we're coming in

Her Squid Uncooked

Bill Gillard


I could have walked faster than the bus

bounced along the stone alleys of Athens

through lifetimes of neighborhoods, the people

doing their thing, living life.

Athens, Tokyo, New York--it doesn't matter,

house upon house, more shops and bars.


The woman across the aisle

sags under groceries, smiles at me vaguely,

as if she were carved from marble.

It's her end-of-day smile,

not an offer to teach me

to say σας ευχαριστώ.*

Hand on the seat in front of her,

she shifts her weight forward, shouts,

"Stasis!" and the bus knows

Greek better than I do.

It slows, stops. 

People get off.

She gets off.


I press my cheek to the dusty window

to watch her walk down the dark side street.

where she remains

her Feta whole

her squid uncooked

the workday over

the night spreads down from the Acropolis

the coming of the night in Athens

a garden of white statues in deep shadow


* thank you



Laura Winkelspecht

Green Bay



“Stay with me,” you say, dark eyes pleading.

“Mommy, lay by me for a minute.”

I relinquish my grip

on the chores that will keep me up tonight

and rest my head on your pillow

for just a moment.

Wonder is a gentle hand on my cheek

as your eyes bob on tides of sleep.




“I wanna come,” you say,

and I take you with me to the grocery store

even though it will take me twice as long

because suddenly we need cookies and juice boxes.

You take my hand as we walk

across the cracked blacktop.

I wonder at my blessings;

your fingers are soft and warm.




“You don’t understand,” you say

and it’s true, I don’t know how to fix
your grades or middle school social dramas.
When you roll your eyes at my concern, I wonder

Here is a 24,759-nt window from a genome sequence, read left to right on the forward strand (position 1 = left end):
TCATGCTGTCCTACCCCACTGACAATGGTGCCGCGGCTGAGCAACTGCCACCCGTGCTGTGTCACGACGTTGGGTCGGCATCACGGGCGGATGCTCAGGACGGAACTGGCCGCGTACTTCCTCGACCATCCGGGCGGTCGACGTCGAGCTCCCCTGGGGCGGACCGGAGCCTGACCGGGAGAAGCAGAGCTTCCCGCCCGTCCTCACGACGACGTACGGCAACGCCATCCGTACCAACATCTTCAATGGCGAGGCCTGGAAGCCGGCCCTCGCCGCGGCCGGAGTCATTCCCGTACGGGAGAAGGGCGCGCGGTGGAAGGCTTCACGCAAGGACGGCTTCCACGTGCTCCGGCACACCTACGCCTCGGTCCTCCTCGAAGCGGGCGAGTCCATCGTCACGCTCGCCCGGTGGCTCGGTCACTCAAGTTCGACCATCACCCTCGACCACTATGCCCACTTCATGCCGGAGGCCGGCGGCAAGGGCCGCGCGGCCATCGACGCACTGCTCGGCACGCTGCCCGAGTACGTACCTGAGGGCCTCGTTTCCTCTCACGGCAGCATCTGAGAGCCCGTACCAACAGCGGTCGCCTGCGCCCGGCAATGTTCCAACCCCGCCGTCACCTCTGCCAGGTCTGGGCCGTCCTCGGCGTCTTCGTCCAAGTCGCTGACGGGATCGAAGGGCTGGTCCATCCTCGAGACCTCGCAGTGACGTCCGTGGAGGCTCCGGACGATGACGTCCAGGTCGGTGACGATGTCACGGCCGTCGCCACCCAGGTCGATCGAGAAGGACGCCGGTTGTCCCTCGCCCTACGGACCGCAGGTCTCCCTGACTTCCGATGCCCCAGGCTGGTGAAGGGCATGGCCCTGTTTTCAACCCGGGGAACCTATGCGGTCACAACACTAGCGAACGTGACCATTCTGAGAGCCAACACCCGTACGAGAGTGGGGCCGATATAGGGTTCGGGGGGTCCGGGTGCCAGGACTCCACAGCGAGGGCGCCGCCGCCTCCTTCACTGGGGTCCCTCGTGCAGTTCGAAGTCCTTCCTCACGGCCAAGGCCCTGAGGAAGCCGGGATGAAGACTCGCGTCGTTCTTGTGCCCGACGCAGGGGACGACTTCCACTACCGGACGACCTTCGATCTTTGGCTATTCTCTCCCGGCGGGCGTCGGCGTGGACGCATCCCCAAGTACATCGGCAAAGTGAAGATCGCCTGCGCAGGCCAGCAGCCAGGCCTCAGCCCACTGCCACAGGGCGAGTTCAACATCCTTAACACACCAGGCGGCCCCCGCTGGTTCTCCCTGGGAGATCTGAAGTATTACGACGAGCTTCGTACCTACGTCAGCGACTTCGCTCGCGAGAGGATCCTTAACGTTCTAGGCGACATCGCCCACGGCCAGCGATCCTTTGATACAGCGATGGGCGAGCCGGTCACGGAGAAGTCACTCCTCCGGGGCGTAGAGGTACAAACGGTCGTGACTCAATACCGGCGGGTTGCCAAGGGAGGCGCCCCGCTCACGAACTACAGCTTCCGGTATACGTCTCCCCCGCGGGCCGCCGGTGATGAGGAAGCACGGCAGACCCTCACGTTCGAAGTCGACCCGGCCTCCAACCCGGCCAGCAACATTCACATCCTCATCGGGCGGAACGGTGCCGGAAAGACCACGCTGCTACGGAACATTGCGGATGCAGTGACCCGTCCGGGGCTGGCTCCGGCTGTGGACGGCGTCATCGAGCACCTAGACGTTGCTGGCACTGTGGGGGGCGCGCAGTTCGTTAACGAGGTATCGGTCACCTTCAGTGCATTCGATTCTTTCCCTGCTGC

how I got so old. Your hands fold
across your chest as you turn away.




“You’re one of the cooler moms,” you say

with the conviction of your sixteen years.

I smile, wondering if I’ve chosen cool mom

over good parent, and then your hands sweep

across my shoulders as you pull me close. 



Laura Winkelspecht

Green Bay

Patent leather purse, sensible shoes

and a floral print dress.

A pantry half full: boxes of Jello,


chicken noodle soup,

cinnamon graham crackers.

Every morning she walks


the three blocks to the hospital

to take patients

through the antiseptic corridors


for cat scans and MRIs.

In the evening, she walks home,

checks her empty mailbox,


and waves at the neighbor across the street,

who nods absently in her direction.

When she closes her door,


the sound of wood on wood

echoes in the front hall.

She heats a can of soup


and gazes out the window by the sink,

remembering a yard full of kids

and the smell of cookies in the oven.


She carries the soup to the table

sits down, casts her gaze low,

and puts her hands together.

If you would like your poems featured on HOUSE OF THE TOMATO please email 2-3 poems for consideration with "submission" in the subject field.